The northeast corner of of Switzerland is considered to be…well, not quite Appalachia, but not Beverly Hills, either. The Alps are lower, the pace is slower, and culture revolves more around cows. But it’s still the Alps, baby, dramatic and beautiful, and to get to the Gasthaus Aesher, you take a tram to the top of one (the Ebenalp) and then walk down. Along the way, you’ll pass the Wildkirchli, a 400-year-old chapel tucked into a cave, and then you’ll find yourself in the shade of massive overhang, on the doorstep of the 170-year-old inn.
It’s a rudimentary spot: Water comes from the rain, and there’s no shower. But there is lots of rowdy conversation and drinking until late in the night, thanks to the robust hospitality of Claudia and Beny Knechtle-Wyss and their five kids. And their 35 sheep, 20 rabbits, three pigs, three donkeys, and two dogs. No cows at the guesthouse itself, but they aren’t too hard to find.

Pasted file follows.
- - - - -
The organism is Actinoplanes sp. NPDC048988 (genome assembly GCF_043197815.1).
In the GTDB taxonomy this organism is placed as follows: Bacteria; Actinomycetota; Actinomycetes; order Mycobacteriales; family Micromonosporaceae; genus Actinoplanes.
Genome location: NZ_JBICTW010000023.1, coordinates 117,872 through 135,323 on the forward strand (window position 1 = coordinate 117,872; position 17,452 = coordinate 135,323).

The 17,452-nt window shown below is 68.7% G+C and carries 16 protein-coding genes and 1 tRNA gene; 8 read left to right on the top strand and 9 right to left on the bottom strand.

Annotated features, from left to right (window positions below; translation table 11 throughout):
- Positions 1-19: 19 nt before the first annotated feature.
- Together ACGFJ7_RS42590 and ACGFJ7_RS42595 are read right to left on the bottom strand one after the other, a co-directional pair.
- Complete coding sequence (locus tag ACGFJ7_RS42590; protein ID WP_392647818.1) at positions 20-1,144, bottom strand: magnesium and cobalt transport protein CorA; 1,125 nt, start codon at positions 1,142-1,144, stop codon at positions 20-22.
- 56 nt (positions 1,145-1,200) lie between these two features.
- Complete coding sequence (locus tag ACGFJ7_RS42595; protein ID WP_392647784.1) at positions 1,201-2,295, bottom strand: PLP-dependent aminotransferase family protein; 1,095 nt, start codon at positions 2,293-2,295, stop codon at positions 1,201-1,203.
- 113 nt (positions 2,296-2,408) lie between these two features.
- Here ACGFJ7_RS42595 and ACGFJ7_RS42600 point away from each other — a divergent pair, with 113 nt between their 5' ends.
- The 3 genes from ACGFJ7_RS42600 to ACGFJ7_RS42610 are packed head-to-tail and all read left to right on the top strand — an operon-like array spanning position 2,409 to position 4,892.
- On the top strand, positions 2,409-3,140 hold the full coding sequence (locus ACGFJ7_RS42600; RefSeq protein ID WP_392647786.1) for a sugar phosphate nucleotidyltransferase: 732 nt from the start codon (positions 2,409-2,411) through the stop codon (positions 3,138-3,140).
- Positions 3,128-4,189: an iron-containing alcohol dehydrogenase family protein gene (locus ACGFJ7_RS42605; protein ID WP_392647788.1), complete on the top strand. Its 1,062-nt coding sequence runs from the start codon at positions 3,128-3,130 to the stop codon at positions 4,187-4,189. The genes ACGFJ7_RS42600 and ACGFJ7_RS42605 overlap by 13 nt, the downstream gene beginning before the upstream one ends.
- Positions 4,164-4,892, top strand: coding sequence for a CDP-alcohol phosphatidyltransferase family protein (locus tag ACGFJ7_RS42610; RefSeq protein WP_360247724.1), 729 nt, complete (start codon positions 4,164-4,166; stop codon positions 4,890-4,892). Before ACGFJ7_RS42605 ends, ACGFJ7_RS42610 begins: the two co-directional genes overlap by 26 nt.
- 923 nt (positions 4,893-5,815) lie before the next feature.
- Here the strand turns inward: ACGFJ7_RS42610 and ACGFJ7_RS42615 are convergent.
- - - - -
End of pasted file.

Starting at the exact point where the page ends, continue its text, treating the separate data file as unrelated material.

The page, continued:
Reservations are by phone only. Visit aescher-ai.ch.Weekend Cabin isn’t necessarily about the weekend, or cabins. It’s about the longing for a sense of place, for shelter set in a landscape…for something that speaks to refuge and distance from the everyday. Nostalgic and wistful, it’s about how people create structure in ways to consider the earth and sky and their place in them. It’s not concerned with ownership or real estate, but what people build to fulfill their dreams of escape. The very time-shortened notion of “weekend” reminds that it’s a temporary respite.